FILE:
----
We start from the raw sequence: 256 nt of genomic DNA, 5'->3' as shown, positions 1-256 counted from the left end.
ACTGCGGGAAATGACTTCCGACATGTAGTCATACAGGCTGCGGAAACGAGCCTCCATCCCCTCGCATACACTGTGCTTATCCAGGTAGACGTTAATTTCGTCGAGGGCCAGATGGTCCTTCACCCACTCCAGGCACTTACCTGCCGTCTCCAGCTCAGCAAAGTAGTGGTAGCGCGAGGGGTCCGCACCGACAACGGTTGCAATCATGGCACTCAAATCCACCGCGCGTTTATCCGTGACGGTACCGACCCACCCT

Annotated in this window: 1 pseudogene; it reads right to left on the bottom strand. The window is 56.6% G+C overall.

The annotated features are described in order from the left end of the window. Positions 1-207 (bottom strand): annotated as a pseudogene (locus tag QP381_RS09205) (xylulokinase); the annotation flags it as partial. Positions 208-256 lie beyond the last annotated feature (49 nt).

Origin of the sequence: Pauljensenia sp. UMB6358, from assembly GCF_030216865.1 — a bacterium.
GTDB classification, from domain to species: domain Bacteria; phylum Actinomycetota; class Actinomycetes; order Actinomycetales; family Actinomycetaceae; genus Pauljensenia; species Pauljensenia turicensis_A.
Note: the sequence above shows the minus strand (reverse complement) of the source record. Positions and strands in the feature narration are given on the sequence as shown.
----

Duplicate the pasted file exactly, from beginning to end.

We start from the raw sequence: 256 nt of genomic DNA, 5'->3' as shown, positions 1-256 counted from the left end.
ACTGCGGGAAATGACTTCCGACATGTAGTCATACAGGCTGCGGAAACGAGCCTCCATCCCCTCGCATACACTGTGCTTATCCAGGTAGACGTTAATTTCGTCGAGGGCCAGATGGTCCTTCACCCACTCCAGGCACTTACCTGCCGTCTCCAGCTCAGCAAAGTAGTGGTAGCGCGAGGGGTCCGCACCGACAACGGTTGCAATCATGGCACTCAAATCCACCGCGCGTTTATCCGTGACGGTACCGACCCACCCT

Annotated in this window: 1 pseudogene; it reads right to left on the bottom strand. The window is 56.6% G+C overall.

The annotated features are described in order from the left end of the window. Positions 1-207 (bottom strand): annotated as a pseudogene (locus tag QP381_RS09205) (xylulokinase); the annotation flags it as partial. Positions 208-256 lie beyond the last annotated feature (49 nt).

Origin of the sequence: Pauljensenia sp. UMB6358, from assembly GCF_030216865.1 — a bacterium.
GTDB classification, from domain to species: domain Bacteria; phylum Actinomycetota; class Actinomycetes; order Actinomycetales; family Actinomycetaceae; genus Pauljensenia; species Pauljensenia turicensis_A.
Note: the sequence above shows the minus strand (reverse complement) of the source record. Positions and strands in the feature narration are given on the sequence as shown.